Katie Brinkley muralist painting
Gainesville TX history mural

For a week, I just worked on the left side where I could reach with my lift as we continued to brainstorm and try new options to allow me to reach the right side of the wall. Extension ladder---nope, too steep of an angle with the cabinet in the way. Lift with articulating arm that the electricians brought in for light installation--nope, arm wasn't long enough with the tight angle to fit the lift into the lobby.


Genie lifts and ladder

Finally, after researching lift options and their very specific dimensions, we found a lift to rent that is basically the model size down from mine that is slightly narrower. It JUST fit when I extended the bucket up at the far-right corner where the opening was the largest, climbed out of the lift on top of the curved cabinet so the lift could manually be moved into place where I could reach all the wall space I needed, and then accessed the rented lift bucket from climbing on top of the cabinet from the stairs. So, the set up became my lift to reach the left side of the wall, A-frame ladder for the very center to about halfway up and rented smaller lift for the right side. What a logistical mess! I will forever be grateful for Larry, head of maintenance at the bank, who took the lead on figuring out how to make this all work and checking on me every day.


Mural Completion!


First State Bank mural

First State Bank mural

The design can be generally viewed from left to right to be chronological. Butterfield Overland Stage Line, which provided mail and stage service between St. Louis and San Francisco between 1858-1861, had a station in Gainesville. The stagecoach and horses with "date stamp" noting 1858 represents an early highlight of the Gainesville area history. The design then moves through early cattle drives, the Santa Fe Depot, built in 1902, and Cooke County Courthouse, built in 1911. The Gainesville Community Circus, started in 1930, is represented by the calliope (still viewable at the Santa Fe Depot museum) and performer with elephant, which was referenced from a photograph at the Morton Museum. More info about the circus here. The Frank Buck Zoo grew out of the community circus and is still in operation today with more than 130 animals. Camp Howze military camp was located adjacent to Gainesville during WWII and at the conclusion of the war and closure of the camp, the air strip was transferred to the city of Gainesville as a municipal airport. Since 2001, Gainesville has held the Medal of Honor Host City Program, depicted by the waving American flag.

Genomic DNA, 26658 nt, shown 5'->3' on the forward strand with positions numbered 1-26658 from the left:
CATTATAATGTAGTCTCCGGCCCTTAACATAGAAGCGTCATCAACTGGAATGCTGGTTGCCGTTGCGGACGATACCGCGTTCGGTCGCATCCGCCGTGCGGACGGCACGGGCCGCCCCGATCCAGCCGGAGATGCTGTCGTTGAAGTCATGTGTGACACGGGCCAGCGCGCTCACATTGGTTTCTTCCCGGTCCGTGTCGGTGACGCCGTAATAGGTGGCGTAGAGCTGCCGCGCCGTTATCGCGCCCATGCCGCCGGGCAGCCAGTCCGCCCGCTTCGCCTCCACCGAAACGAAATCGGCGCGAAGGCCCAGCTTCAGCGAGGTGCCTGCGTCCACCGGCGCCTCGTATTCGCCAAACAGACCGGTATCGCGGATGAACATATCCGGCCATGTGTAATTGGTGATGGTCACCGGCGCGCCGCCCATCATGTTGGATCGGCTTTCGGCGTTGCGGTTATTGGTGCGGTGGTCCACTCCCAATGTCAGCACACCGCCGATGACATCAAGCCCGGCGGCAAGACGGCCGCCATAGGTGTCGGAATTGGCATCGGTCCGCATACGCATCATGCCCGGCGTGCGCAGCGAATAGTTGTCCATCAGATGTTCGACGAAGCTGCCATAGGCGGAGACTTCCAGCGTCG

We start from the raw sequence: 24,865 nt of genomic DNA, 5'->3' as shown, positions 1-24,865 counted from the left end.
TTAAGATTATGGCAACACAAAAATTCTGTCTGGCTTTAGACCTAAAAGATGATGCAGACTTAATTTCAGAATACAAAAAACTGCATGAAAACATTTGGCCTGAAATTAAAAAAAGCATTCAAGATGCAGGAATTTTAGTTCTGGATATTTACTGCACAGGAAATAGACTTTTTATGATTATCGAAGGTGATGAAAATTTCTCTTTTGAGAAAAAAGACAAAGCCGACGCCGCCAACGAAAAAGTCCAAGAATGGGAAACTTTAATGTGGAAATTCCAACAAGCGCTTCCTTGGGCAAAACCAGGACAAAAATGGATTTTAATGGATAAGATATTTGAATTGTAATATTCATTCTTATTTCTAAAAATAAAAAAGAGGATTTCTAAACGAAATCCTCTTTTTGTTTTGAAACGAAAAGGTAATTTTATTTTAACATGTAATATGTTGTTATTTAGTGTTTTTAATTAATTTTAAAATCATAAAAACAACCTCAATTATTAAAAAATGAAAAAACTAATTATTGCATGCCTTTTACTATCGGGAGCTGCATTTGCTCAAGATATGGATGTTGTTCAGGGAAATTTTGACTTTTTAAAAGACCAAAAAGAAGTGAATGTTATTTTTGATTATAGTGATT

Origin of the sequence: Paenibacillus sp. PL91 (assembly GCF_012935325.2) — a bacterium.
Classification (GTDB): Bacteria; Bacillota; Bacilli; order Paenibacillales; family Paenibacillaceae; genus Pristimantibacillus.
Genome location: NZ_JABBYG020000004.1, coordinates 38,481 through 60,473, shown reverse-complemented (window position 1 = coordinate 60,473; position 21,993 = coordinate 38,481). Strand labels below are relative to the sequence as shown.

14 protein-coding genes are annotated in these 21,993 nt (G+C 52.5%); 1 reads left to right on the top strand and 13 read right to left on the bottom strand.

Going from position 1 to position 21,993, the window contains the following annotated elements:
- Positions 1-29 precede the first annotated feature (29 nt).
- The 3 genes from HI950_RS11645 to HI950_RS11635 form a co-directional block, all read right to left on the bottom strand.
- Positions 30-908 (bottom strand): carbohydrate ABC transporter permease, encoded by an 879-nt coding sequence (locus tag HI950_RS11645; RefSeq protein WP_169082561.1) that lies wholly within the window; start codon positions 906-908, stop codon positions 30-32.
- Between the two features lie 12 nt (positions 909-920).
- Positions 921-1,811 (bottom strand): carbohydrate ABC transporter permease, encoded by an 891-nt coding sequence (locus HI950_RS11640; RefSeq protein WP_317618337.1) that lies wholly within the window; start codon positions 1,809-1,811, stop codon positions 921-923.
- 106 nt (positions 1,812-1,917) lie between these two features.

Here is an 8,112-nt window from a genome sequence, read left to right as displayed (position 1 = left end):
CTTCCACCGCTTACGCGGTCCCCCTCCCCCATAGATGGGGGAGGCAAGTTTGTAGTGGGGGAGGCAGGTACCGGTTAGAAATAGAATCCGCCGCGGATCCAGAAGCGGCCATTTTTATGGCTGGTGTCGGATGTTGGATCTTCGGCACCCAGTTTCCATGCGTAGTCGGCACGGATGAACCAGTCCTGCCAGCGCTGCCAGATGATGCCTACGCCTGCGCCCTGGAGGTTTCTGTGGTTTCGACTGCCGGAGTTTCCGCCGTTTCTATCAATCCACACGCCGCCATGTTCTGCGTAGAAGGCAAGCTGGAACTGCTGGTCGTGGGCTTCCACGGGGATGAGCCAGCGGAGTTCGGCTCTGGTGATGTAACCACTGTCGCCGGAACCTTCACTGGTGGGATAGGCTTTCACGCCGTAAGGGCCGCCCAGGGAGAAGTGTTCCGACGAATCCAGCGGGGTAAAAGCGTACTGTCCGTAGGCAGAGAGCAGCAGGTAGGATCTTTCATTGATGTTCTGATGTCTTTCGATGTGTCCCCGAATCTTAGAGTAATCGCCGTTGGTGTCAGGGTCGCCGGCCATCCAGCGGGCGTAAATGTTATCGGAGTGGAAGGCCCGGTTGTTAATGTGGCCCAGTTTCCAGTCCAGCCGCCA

The ribbon across the bottom of the mural depicts the changing First State Bank logos through the years, showing how FSB has been an integral part of Gainesville from early on. What a feat to stand the test of time and continue to grow as they have.


And the mural lived happily ever after at First State Bank 801 E. California Street, Gainesville.

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Guest
Jun 07

Katie, you continue to amaze me with your talent! Thank you for leaving such beautiful works of art in Gainesville, TX, for all to enjoy. The one at the Morton Museum depicts the history of the entire county, and I am so proud you made it come to life!!! The flower garden is a happy mural for all to enjoy. Keep using your God given talent to lend life for all to enjoy for years to come!